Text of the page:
Controlled release pills and capsules that show a tendency in the standard laboratory test toward "dose dumping" releasing their medicine in a faster and potentially unsafe manner in patients who have consumed alcohol should be withheld from the market until proven safe with testing in people. That's the conclusion of a review of existing studies in the September-October issue of ACS' Molecular Pharmaceutics, a bi-monthly journal.
In the article, Hans Lennerns analyzed the gastrointestinal factors that may contribute to dose dumping when a vulnerable formulation interacts with alcohol present in the stomach. However, these factors are highly variable and depend on individual drinking behavior, whether food is present in the stomach, and other circumstances. That makes it "almost impossible" to predict whether a patient will experience an overdose as a result of dose dumping.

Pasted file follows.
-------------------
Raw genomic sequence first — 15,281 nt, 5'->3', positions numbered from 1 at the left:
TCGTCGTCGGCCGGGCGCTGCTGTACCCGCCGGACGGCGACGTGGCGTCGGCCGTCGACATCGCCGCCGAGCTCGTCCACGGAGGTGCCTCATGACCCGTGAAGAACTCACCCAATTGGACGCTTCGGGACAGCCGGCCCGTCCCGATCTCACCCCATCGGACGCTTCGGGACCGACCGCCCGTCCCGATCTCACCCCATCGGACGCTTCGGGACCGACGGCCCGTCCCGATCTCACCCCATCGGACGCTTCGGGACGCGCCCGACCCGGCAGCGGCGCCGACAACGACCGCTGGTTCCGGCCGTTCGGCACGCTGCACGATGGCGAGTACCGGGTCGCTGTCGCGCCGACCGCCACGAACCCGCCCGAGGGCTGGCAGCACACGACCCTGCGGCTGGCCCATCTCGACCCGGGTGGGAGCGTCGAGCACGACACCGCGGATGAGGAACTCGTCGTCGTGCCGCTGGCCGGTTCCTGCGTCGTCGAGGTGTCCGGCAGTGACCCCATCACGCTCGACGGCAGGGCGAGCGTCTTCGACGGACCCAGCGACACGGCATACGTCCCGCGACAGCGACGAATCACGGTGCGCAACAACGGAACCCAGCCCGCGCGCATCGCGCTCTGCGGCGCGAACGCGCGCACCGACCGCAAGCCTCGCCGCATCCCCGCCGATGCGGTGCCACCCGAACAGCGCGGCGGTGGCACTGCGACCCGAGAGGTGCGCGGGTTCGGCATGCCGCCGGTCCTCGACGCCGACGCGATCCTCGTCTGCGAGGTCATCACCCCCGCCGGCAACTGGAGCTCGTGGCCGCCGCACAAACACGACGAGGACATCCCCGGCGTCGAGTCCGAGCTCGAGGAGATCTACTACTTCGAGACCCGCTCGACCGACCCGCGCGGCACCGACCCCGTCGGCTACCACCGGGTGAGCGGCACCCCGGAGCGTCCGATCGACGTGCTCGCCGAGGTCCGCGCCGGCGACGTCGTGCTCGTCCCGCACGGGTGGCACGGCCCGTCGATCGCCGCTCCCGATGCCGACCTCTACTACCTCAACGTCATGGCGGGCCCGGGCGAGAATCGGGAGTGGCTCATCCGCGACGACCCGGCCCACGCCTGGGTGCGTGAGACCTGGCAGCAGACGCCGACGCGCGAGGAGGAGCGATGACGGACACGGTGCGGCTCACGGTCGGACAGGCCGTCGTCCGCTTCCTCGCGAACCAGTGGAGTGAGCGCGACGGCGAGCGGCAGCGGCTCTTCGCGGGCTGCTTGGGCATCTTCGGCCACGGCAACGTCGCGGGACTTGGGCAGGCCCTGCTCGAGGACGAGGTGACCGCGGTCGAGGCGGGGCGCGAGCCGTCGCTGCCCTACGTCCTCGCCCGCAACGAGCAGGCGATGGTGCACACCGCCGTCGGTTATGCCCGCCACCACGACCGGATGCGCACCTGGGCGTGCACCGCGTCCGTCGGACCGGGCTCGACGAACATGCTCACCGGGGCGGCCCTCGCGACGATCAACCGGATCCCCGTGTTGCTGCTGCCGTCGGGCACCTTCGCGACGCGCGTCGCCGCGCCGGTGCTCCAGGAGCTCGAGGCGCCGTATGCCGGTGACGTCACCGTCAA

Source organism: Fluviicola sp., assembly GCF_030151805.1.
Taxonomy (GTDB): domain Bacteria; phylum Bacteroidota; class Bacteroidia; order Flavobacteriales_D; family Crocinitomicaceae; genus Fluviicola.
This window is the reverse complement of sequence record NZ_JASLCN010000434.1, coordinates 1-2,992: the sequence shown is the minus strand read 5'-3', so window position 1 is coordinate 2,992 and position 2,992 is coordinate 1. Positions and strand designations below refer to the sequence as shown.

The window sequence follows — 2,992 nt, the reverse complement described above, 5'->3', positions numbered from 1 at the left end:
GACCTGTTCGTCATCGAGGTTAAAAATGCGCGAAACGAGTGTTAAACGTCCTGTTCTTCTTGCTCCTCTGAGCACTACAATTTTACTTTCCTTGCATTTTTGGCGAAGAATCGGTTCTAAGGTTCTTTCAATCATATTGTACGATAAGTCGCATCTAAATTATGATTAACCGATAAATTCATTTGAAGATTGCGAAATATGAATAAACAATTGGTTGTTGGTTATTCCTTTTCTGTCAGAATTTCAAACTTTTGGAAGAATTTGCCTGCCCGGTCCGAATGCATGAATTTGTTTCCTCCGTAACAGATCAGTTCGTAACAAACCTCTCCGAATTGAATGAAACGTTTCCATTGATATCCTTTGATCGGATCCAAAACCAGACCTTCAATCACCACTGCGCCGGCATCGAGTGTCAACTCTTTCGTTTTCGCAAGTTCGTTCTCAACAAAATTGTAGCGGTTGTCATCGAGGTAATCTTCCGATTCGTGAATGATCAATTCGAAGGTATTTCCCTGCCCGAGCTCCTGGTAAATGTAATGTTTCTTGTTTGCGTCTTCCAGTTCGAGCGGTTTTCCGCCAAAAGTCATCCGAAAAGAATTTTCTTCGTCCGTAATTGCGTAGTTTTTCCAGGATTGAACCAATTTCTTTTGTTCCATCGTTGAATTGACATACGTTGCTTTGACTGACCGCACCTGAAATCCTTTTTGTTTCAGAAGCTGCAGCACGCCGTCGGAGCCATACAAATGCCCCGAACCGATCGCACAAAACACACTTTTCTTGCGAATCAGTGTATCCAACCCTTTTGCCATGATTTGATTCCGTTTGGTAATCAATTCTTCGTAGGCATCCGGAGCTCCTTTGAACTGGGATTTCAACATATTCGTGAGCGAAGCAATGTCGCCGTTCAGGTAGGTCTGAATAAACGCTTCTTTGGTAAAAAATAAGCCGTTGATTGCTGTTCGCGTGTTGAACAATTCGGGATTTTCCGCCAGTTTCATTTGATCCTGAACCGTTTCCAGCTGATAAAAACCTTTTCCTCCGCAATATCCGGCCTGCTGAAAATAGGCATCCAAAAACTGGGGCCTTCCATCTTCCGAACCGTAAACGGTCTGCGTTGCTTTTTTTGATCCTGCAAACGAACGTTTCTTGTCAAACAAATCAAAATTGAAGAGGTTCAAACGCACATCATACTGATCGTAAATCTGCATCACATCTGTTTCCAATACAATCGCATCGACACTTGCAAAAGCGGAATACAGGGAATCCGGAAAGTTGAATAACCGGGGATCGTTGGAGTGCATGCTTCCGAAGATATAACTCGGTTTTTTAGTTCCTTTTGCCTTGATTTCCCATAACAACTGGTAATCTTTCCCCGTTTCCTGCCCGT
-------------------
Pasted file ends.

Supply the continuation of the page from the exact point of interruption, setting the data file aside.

Lennerns thus concludes that when laboratory testing of a product indicates that the drug will be released more quickly than intended, the product also should be tested in humans, or it should be re-formulated. Indeed, Lennerns believes that lab testing over a two hour period in a range of alcohol strengths is an "absolute minimum standard" in screening for dose dumping because products with a problem in the lab may also be dangerous to patients. Lennerns cites as an example a formulation of the pain medication hydromorphone, which was removed from the U.S. market when testing revealed that alcohol intake caused the risk of overdose. He noted, however, that there is currently a generic oxycodone product on the market in the European Union which will "most likely" lead to dose dumping in patients.
|Contact: Michael Woods|
American Chemical Society